• Sat
  • Oct 25, 2014
  • Updated: 10:35pm

Working on a journey of discovery

PUBLISHED : Saturday, 19 May, 2012, 12:00am
UPDATED : Saturday, 19 May, 2012, 12:00am
 

For Ting Chin, a senior research executive with global market research firm Ipsos, every research project becomes a journey of discovery.

'I love the fact that my job is all about people and understanding them,' says Chin. With a background in sociology and an interest in marketing, Chin says that as a qualitative market researcher, every project brings new eye-opening discoveries about people.

'Whether it's the reason people buy toothpaste, underwear or the way commercial cooking sauces make users feel like competent chefs,

I really enjoy finding out what drives the decision-making processes,' says Chin, adding that a large amount psychology is involved in both talking to and understanding people.

In addition to communication and organisational skills and co-ordinating market research projects, Chin says it is important to be aware of evolving market trends.

'I try to stay informed through reading magazines and newspapers, and by talking to friends and family about consumer preferences and the things that interest them,' says Chin, who hopes to work on more 'what motivates' type projects in the future.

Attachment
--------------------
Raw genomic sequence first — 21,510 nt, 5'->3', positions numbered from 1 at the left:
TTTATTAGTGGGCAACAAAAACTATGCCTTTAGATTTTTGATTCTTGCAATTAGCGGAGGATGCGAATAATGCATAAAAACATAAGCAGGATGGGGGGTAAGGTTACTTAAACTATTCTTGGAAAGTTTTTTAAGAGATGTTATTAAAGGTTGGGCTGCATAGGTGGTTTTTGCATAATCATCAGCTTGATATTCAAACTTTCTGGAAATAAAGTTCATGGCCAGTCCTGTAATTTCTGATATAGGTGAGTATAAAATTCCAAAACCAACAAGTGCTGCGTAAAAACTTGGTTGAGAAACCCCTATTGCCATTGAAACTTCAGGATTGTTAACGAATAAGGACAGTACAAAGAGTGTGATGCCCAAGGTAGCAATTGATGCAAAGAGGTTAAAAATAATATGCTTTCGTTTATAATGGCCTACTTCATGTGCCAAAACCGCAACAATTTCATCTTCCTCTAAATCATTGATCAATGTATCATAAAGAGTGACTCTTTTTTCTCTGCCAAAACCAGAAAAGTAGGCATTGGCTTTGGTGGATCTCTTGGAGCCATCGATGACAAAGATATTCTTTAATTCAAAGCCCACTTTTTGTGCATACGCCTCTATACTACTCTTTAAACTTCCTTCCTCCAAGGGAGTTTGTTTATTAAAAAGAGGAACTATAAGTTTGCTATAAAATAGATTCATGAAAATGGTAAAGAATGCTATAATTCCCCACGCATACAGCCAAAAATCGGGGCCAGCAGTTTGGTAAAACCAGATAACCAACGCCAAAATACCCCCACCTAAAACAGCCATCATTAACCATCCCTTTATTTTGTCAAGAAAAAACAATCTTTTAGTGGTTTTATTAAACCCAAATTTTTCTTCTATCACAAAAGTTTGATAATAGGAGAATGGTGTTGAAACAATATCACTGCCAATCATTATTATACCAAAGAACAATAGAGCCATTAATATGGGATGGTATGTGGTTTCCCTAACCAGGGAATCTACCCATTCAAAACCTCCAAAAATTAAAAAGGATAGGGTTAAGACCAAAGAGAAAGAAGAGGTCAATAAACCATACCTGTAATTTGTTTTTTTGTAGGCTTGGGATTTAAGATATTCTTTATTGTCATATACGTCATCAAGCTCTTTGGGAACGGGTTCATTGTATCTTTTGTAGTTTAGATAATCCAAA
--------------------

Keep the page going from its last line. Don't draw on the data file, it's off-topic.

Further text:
Ipsos colleague Hiroe Li, also a senior research executive, believes job satisfaction comes from being challenged on a daily basis. 'In market research, it is almost impossible for knowledge or skill sets to reach a plateau,' says Li, whose research work mainly focuses on luxury fashion brands, private banking and hospitality sector.

Li says the dynamic nature of market research, coupled with ever-changing client needs, expand the boundaries in finding solutions that work best. 'Because each client and project is unique, I am exposed to a variety of experiences, which keep both my motivation and interest in my work at peak levels,' she says.

For Ipsos research executive Sarah Li, whose research work revolves mainly around the healthcare industry, the job is all about curiosity.

'I can be the first to collect data and the first to find out the answers,' says Li. 'I like to understand the mindset and behaviour of people from different backgrounds towards a service or a product. For example, cultures, gender, income level all have influence on people's perception,' she says.

Through interviews with physicians and healthcare professionals, Sarah Li says she has been able to expand her medical knowledge and understanding of the healthcare industry.

'Healthcare professionals are busy people, so we need to ensure appropriate questions provide comprehensive answers so we can offer useful insights to our clients,' says Li, pointing out that in order to do her job well, she relies on a logical mindset and strong organisation and analytical skills.

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